The Underground Railroad Exhibit
Escaping from slavery is as old as slavery itself. And slavery is as old as mankind. In Ashtabula County in the years prior to the end of the Civil War, the Underground Railroad kept fugitive slaves safe from harm. As early as 1813, the county’s anti-slavery attitude was expressed by Alba Coleman of Andover. He refused to use sugar because it was harvested by slaves. In 1828, our first sheriff, Quintas Atkins, continued that philosophy and committment by opening the Jefferson Inn, known in Underground Railroad code as “Anno Mundi,” Latin for “in the year of the world.”
Ashtabula County had over thirty known Underground Railroad stations. or safehouses, and many more conductors. Nearly two-thirds of those sites still stand today. The Hubbard House, known as Mother Hubbard’s Cupboard and The Great Emporium, is the only Ohio UGRR terminus, or endpoint, open to the public. At the Hubbard House, there is a large map showing all of the currently known sites.
Ashtabula County was instrumental in John Brown’s famous attack on the Federal arsenal at Harper’s Ferry, Virginia. Brown stored many of his weapons at the King and Brothers cabinet shop in Cherry Valley following the aftermath of Bloody Kansas. He later shipped them to the Kennedy farm at Harper’s Ferry. Of the nineteen men who charged the arsenal with John Brown, Sr., thirteen were from Ashtabula County. Dangerfield Newby was the first of Brown’s followers to fall mortally wounded. A former runaway slave from a Virginia plantation, he lived in Dorset and worked as a conductor on the UGRR in Ashtabula County. He had left his wife and seven children behind on the plantation. He hoped that overthrowing the Federal arsenal would be the first step toward his family’s, and all families’, freedom.
The importance of spirituals is also discussed in the exhibit. Songs were used to convey secret messages from one slave to another – it was forbidden for one slave to talk to another or for slaves to gather together, except under the strict supervision of the slave owners. The double meanings of the spirituals gave slaves a method of communicating without jeopardizing themselves.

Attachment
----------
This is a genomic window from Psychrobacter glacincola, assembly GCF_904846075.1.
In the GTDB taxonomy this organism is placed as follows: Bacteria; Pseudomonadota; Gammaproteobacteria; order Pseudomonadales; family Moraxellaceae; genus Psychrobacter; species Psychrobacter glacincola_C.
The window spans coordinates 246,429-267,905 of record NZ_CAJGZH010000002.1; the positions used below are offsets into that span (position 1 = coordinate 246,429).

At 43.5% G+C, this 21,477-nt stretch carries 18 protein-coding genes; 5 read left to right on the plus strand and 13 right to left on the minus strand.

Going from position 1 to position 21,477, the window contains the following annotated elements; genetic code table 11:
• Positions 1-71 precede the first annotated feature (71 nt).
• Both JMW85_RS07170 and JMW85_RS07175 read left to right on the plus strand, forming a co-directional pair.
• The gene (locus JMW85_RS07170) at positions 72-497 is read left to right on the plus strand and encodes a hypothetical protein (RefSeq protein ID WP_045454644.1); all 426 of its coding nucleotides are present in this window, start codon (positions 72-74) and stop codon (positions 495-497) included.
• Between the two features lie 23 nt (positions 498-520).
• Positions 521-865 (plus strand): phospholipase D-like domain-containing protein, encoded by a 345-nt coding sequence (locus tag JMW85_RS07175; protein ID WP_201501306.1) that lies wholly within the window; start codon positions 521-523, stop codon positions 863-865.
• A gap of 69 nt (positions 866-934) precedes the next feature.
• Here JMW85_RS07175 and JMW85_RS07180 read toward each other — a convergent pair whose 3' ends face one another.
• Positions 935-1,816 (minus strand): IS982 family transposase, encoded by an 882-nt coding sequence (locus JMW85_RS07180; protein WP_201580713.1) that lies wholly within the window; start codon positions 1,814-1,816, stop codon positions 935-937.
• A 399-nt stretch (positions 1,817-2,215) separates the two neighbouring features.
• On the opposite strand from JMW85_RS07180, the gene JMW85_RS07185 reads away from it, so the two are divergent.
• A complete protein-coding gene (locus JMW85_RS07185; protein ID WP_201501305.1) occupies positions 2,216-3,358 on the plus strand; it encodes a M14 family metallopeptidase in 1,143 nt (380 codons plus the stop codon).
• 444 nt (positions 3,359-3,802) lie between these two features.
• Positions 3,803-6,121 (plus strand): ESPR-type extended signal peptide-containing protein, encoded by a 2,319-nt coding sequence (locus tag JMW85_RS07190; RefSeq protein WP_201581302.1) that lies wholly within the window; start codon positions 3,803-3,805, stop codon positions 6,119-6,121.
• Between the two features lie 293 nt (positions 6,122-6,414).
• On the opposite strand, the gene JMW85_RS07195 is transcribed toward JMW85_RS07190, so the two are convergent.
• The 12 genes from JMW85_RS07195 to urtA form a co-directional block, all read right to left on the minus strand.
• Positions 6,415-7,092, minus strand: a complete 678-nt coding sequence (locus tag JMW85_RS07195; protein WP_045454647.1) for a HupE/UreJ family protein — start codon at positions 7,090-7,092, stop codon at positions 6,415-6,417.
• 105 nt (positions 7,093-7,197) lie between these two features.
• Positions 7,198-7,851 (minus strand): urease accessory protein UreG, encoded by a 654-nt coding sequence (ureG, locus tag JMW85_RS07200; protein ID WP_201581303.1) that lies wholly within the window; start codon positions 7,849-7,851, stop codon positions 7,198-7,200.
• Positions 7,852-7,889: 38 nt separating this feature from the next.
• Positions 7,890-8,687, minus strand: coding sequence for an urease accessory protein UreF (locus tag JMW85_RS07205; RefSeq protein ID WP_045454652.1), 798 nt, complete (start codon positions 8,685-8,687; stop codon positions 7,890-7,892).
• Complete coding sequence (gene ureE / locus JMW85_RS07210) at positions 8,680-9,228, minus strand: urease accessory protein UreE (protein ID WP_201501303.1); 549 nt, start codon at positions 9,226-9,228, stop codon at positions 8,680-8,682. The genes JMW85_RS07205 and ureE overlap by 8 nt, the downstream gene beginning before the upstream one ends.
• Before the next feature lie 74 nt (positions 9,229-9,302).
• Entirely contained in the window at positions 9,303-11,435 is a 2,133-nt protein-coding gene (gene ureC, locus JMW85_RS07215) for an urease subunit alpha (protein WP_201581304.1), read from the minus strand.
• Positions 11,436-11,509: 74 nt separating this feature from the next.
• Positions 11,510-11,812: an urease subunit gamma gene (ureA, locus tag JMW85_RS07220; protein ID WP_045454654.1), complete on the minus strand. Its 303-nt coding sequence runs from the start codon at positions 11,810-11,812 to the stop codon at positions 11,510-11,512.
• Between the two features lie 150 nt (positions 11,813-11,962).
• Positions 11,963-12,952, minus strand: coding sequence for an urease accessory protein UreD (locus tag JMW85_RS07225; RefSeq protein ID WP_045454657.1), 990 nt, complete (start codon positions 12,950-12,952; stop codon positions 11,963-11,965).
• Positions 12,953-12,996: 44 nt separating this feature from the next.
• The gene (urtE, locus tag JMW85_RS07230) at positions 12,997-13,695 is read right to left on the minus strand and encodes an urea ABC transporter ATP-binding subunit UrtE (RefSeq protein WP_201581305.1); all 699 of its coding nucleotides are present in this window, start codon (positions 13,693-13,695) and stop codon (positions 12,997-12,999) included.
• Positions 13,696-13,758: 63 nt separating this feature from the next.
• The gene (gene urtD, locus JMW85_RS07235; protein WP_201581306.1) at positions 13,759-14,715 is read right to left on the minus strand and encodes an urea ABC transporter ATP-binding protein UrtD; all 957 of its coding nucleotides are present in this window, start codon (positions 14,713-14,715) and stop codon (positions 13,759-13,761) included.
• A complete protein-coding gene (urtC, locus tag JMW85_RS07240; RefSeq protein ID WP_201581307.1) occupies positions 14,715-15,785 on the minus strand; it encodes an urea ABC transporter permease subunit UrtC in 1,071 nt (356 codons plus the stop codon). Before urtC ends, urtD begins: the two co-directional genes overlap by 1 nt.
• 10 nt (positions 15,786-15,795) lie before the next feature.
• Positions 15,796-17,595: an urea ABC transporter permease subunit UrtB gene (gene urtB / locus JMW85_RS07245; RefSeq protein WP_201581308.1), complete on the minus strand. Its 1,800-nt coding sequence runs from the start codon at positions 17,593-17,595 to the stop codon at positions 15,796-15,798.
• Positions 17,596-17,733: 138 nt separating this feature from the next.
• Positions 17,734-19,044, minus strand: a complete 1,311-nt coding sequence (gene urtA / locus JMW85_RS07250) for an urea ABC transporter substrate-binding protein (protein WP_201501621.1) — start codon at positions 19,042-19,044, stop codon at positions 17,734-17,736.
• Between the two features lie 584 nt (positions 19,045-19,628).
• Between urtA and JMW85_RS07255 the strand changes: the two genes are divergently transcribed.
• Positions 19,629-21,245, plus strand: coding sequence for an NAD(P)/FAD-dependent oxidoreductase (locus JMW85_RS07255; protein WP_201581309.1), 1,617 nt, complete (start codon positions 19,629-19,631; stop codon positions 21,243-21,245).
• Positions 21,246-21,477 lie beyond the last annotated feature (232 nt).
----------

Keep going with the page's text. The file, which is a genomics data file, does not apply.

Through song they learned how to prepare to run away and what to do once they started journey North. The most famous of these is “Follow The “Drinkin’ Gourd.” The song tells slaves how to escape, what to do along the way, and who to look to for help. The “Drinkin’ Gourd” is the Big Dipper. The front two stars of the Big Dipper point to the North Star in the handle of the Little Dipper. By following the Drinkin’ Gourd, fugitive slaves knew they were on the right path to freedom.
The Civil War – Americana Collection
Viewing military items can he very impersonal until one takes the time to consider the brave men of the Union and Confederate Armies who owned these pieces. Who wore this hat? Did he have a wife and children? What color were his eyes? Was he a farmer, a merchant, a lawyer? What did his friends call him? When he drank from that canteen, did it hold his last sip of water before he died? Did the surgeon who used the amputation kit end up a fatality himself? What was the drummer of the 140th PA Volunteers thinking as he marched into battle? Did any of these men ever see their loved ones again?
Soldiers on both sides fought, were maimed, and died for a cause they each held sacred. Looking at the exhibit, visitors are reminded that this war, this not-so Civil War between the States pitted brother against brother, father against son, and claimed more lives than WWI, WWII, Korea and Vietnam combined.
Artifacts in this exhibit include pieces from the Revolutionary War, the War of 1812, and the Civil War. Also on display are photographs and memorabilia of our area at the turn of the 20th century. There is a small display of many pieces from the former Hotel Ashtabula.
There is special exhibit on the Great Ashtabula Train Bridge Disaster of 1876, the worst train bridge disaster in US history. Over 91 people perished, including the great Peter Paul Bliss, who had coined the phrase “gospel music.”
Bliss worked with Ira Sankey, the well-known song leader for Reverend D.L. Moody, the man who created the Moody Bible Institute. Legend has it that Bliss was able to free himself from the burning wreckage – his wife was not. He returned to the flaming car to rescue her. Unable to free her, he waited with her while the inferno engulfed them both.
There are several items on display that were recovered from the disaster